c. Box 2 (below) goes through these calculations in more detail.

 

 

Box 2. Effectively all repressor protein is bound to DNA.

 

 

      

 

 

 

 

6. Regulation of the lac operon via redistribution of the repressor to nonspecific sites in the genome.

 

 

a. The high specificity of repressor for the operator means that in the absence of inducer, the operator is bound by the repressor virtually all the time.  This is true despite the huge excess of nonspecific binding sites. 

 

b. The specificity parameter described above (Ks/Kns) allows one to evaluate the simultaneous equilibria (repressor for operator and repressor for nonspecific sites on the DNA).  We want to calculate the ratio of repressor-bound operators to free operators.  Values for KS, KNS, and [DNS] are already known, and the concentration of repressor not bound to DNA is negligible. 

 

Box 3. Specificity parameter is related to ratio of bound to free operator sites.

Specificity = 

                                                                  ­

                                                      ratio of Bound:Free

                                                      operator sites

 

Now we need a value for [R4DNS].  This is obtained by realizing that under conditions that saturate specific sites, the concentration of repressor bound to nonspecific sites is closely approximated by [repressor]total - [operator], or [R4]total - [Ds]total in the equations in Box 4. 

 

Box 4.

 

[R4]free is negligible (see above).

 

Under conditions that saturate specific sites,

 

      

 

Thus [R4DNS] = [R4]total - [Ds]total

 

      

 

 

 

 

 

c. After making these simplifying assumptions, we now have a value for every variable and constant in the equation, except the ratio of bound:free operator sites.  Thus we can compute the desired ratio.

 

Box 5. Equation relating specificity to the ratio of bound to free operator and a set of constants.

 

Specificity = 

                  ­             ­                      ­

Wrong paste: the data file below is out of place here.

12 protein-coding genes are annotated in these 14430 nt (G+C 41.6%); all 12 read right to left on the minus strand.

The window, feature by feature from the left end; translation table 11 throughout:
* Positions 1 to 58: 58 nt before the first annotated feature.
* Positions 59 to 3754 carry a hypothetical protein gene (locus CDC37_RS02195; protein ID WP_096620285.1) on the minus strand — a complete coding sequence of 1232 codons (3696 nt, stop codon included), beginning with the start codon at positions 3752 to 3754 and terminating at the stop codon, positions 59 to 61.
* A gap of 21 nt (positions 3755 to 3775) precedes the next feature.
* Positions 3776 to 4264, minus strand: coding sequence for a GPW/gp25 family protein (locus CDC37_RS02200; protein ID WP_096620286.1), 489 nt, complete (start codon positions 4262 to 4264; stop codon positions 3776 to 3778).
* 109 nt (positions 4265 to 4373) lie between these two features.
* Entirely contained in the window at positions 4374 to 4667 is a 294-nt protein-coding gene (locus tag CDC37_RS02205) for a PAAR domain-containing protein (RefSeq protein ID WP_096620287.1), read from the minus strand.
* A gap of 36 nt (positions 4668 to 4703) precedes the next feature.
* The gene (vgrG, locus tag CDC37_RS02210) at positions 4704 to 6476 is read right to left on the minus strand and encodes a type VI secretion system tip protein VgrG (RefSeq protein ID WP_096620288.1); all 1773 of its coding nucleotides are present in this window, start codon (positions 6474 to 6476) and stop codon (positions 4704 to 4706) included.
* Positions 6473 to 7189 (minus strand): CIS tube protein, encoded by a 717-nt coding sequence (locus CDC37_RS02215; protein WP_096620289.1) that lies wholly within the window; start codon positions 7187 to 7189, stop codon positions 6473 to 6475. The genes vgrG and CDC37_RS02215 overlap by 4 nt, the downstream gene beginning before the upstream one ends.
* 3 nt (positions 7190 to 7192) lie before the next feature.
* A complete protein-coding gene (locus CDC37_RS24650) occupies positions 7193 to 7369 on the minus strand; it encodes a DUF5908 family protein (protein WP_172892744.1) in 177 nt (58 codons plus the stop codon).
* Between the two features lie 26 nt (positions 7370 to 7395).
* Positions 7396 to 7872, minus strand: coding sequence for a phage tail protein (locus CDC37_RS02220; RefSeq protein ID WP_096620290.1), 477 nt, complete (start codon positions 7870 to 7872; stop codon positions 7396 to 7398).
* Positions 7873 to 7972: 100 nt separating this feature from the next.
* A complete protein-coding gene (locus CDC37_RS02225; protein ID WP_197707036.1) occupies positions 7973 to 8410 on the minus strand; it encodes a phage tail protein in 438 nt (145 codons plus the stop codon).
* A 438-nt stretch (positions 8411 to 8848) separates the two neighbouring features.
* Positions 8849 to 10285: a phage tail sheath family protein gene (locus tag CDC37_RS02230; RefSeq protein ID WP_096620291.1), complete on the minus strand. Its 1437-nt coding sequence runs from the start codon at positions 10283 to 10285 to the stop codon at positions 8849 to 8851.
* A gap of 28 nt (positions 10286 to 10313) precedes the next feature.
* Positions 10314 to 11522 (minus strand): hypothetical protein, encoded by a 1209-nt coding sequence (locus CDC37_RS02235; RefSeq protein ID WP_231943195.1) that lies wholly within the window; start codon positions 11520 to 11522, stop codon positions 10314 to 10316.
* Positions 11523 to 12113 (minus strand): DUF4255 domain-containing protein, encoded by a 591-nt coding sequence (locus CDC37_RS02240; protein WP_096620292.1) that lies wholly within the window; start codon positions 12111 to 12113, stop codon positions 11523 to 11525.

already       want to                   constants

                  measured   determine

 

 

 

d. Now that we have the equation in Box 5, we can calculate the ratio of free operator to operator bound by repressor can be calculated in the absence and presence of inducer.

 

(1)  In the absence of inducer:

 

Specificity = 

 

 

 

i.e. the ratio of free operators to operators bound by repressor is 0.05.  R4 is bound to the operator ~ 95% of the time.  Thus the operon is not expressed.

 

(2)  In the presence of inducer:

 

Specificity = 

 

 

i.e. in the presence of inducer, only about 2% of the operators are bound by repressor, or R4 is bound to the operator ~ 2% of the time.  Thus the operon is expressed.

 

 

 

In summary, these calculations show that in the absence of inducer, 95% of the operators are occupied (o  is bound by R4 95% of the time).  In the presence of inducer, the repressor re-distributes to nonspecific sites on the DNA, leaving only 2% of the operators bound by R4.  Thus the operon is expressedin most of the cells.

 

 

An additional example of the use of the measured binding constants and the specificity parameter is in Appendix B at the end of this chapter.  This example explores the effects of operator mutants.

 

 

 

F.Mechanism of repression and induction for the lacoperon

 

1.Effect of lac repressor on the ability of RNA polymerase to bind to the promoter

 

The analysis in the previous section showed how the inducer affects the partitioning of the repressor between specific and nonspecific sites.  Now let’s examine the effect that repressor bound to the operator has on the function of the polymeraseat the promoter

 

 

Figure 4.1.9.

 

      

 

 

 

 

a.Binding of repressor to the operator actually increases the affinityof the RNA polymerase for the promoter!

 

Consider the following equilibrium:

 

RNA polymerase + promoter  RNA polymerase-promoter                                                    (closed complex)

 

In the absence of repressor on the operator, the affinity of RNA polymerase for the lacpromoter is

 

KB = 1.9 x 107 M-1

 

In the presence of repressor on the operator, the affinity is

 

KB = 2.5 x 109 M-1

 

b.Repressor bound to the operator increasesthe affinity of RNA polymerase for the lacpromoter about 100 fold, so the closed complex is formed much more readily.  The repressor essentially holds the RNA polymerase in storage at the promoter, but transcription is not initiated.